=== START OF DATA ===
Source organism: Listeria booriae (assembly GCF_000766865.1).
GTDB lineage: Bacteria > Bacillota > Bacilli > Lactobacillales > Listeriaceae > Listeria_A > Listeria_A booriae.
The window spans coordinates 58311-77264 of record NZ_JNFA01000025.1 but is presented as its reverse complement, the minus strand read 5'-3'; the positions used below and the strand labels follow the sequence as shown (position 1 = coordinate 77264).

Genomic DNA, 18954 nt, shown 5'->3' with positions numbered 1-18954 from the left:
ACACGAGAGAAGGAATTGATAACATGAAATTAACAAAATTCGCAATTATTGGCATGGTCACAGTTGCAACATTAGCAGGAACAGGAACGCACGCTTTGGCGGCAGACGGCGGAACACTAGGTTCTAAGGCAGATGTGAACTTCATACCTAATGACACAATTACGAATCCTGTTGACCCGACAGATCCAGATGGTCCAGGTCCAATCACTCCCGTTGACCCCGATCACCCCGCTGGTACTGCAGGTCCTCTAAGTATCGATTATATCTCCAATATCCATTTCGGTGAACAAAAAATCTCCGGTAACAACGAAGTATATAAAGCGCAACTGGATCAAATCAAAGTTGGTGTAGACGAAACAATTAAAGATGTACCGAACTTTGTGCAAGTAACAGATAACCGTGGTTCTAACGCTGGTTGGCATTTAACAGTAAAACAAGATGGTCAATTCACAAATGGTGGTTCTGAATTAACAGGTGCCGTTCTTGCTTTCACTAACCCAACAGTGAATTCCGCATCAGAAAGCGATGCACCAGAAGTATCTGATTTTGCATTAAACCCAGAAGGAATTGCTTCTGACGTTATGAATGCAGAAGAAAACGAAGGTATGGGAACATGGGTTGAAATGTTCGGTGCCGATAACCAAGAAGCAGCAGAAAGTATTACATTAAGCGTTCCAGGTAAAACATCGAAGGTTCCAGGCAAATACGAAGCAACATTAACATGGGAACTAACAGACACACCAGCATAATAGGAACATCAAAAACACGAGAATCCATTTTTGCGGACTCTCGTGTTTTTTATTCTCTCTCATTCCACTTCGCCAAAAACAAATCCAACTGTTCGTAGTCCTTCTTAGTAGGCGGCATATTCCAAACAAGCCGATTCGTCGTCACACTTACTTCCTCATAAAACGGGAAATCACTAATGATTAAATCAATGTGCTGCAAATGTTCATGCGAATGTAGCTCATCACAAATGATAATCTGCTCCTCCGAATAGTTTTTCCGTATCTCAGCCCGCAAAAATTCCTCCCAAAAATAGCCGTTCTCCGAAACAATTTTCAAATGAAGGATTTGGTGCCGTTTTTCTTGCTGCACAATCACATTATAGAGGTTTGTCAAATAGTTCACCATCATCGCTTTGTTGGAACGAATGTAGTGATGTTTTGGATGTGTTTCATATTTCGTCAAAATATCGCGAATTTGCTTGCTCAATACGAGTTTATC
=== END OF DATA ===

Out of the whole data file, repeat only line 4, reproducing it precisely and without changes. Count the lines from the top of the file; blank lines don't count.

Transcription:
Genomic DNA, 18954 nt, shown 5'->3' with positions numbered 1-18954 from the left: